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By Al Pessin
Pentagon
25 January 2008

U.S. Defense Secretary Robert Gates says he discussed U.S. military policy toward Africa with Irish rock star Bono during a short meeting at his Pentagon office earlier this week. The secretary provided some details of the meeting during a news conference Thursday and VOA's Al Pessin reports from the Pentagon.

Bono smiles during appearance at World Economic Forum, 23 Jan 2008
Bono smiles during appearance at World Economic Forum, 23 Jan 2008
Besides gaining worldwide fame as the lead singer of the rock group U2, Bono has become prominent as an activist for humanitarian causes, particularly in Africa. His fame and activism have gained him entrée to the offices of many world leaders, including President Bush.

So during a visit to Washington this week, Bono asked to see Secretary Gates, and the secretary says he carried with him concerns expressed by some humanitarian organizations about the creation of a new U.S. military command for Africa.

"He clearly was interested in Africa and AFRICOM," said Robert Gates. "He did share some of the concerns he has heard. We gave him some information on AFRICOM and he was not hostile to it. I would say that he was open-minded about it and he just recommended that we take care in how we proceed."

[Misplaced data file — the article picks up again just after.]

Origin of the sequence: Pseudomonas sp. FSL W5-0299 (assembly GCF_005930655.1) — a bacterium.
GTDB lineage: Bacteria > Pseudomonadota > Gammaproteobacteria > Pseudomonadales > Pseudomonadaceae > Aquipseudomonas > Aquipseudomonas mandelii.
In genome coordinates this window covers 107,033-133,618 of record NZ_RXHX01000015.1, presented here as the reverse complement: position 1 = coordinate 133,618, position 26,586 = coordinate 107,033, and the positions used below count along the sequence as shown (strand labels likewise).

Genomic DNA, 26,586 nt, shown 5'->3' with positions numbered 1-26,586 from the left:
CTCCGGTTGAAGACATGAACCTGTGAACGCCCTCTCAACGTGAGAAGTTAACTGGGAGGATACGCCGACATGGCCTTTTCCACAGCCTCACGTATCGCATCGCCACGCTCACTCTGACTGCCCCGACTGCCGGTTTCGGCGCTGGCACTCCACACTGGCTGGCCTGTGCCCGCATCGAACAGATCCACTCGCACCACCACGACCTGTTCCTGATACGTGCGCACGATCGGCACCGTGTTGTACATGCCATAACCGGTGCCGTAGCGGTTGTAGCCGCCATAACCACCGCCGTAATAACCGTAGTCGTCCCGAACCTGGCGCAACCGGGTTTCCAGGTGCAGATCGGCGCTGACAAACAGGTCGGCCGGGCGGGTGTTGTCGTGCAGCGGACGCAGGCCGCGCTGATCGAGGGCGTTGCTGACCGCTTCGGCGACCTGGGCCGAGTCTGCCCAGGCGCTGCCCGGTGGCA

AFRICOM was created last year and will reach full operations by October. It is designed to focus more high-level attention on U.S. military training programs in Africa, and military support for U.S. government humanitarian and development efforts. But some aid groups are concerned that the command will lead to the militarization of U.S. policy toward the continent.

Robert Gates, 24 Jan 2008
Robert Gates, 24 Jan 2008
U.S. officials say that will not happen. And Secretary Gates says during their meeting Bono referred to a speech he gave in November that called for an increase in U.S. government civilian engagement overseas.

"To be honest about it, he had read my speech at Kansas State [University] and had liked a lot what I said about lso strengthening the non-military side of the U.S. face abroad," he said.

In that speech, Secretary Gates called for "a dramatic increase" in U.S. government spending on "the civilian instruments of national security," which he defined as "diplomacy, strategic communications, foreign assistance, civic action and economic reconstruction and development."

The unusual image of a U.S. defense secretary meeting with a rock star, and having a serious policy discussion, received worldwide attention. Secretary Gates said he was "impressed" with Bono, and called him "a very serious guy" who was "very well informed." But although he is a former university president, the 63-year-old defense secretary admitted he is not familiar with Bono's musical career.

"First of all, I have to tell you, it's a matter of age that I thought U2 was an airplane," said Gates.

The U2 is an American high-altitude spy plane, which was particularly prominent during the Cold War, including the time when Secretary Gates was the director of the Central Intelligence Agency.

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